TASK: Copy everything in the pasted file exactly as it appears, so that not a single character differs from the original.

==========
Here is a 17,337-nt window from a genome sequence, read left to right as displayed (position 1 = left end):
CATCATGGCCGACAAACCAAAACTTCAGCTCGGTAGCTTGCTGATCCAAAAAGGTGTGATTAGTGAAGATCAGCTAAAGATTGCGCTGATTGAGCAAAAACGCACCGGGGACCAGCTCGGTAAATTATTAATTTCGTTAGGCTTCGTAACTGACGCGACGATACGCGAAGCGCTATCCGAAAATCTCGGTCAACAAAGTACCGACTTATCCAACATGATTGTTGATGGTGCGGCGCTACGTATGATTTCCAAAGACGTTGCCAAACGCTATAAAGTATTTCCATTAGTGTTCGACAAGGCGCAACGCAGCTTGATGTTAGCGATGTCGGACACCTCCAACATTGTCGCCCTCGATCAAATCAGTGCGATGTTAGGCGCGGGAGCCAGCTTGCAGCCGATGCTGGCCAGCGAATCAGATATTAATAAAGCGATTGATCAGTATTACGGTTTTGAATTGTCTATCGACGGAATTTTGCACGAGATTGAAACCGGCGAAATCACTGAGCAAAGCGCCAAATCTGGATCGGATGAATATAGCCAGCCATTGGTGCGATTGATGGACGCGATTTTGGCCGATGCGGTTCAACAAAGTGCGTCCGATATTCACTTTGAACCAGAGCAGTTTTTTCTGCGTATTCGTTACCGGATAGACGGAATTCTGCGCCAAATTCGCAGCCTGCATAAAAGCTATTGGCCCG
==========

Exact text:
Here is a 17,337-nt window from a genome sequence, read left to right as displayed (position 1 = left end):
CATCATGGCCGACAAACCAAAACTTCAGCTCGGTAGCTTGCTGATCCAAAAAGGTGTGATTAGTGAAGATCAGCTAAAGATTGCGCTGATTGAGCAAAAACGCACCGGGGACCAGCTCGGTAAATTATTAATTTCGTTAGGCTTCGTAACTGACGCGACGATACGCGAAGCGCTATCCGAAAATCTCGGTCAACAAAGTACCGACTTATCCAACATGATTGTTGATGGTGCGGCGCTACGTATGATTTCCAAAGACGTTGCCAAACGCTATAAAGTATTTCCATTAGTGTTCGACAAGGCGCAACGCAGCTTGATGTTAGCGATGTCGGACACCTCCAACATTGTCGCCCTCGATCAAATCAGTGCGATGTTAGGCGCGGGAGCCAGCTTGCAGCCGATGCTGGCCAGCGAATCAGATATTAATAAAGCGATTGATCAGTATTACGGTTTTGAATTGTCTATCGACGGAATTTTGCACGAGATTGAAACCGGCGAAATCACTGAGCAAAGCGCCAAATCTGGATCGGATGAATATAGCCAGCCATTGGTGCGATTGATGGACGCGATTTTGGCCGATGCGGTTCAACAAAGTGCGTCCGATATTCACTTTGAACCAGAGCAGTTTTTTCTGCGTATTCGTTACCGGATAGACGGAATTCTGCGCCAAATTCGCAGCCTGCATAAAAGCTATTGGCCCG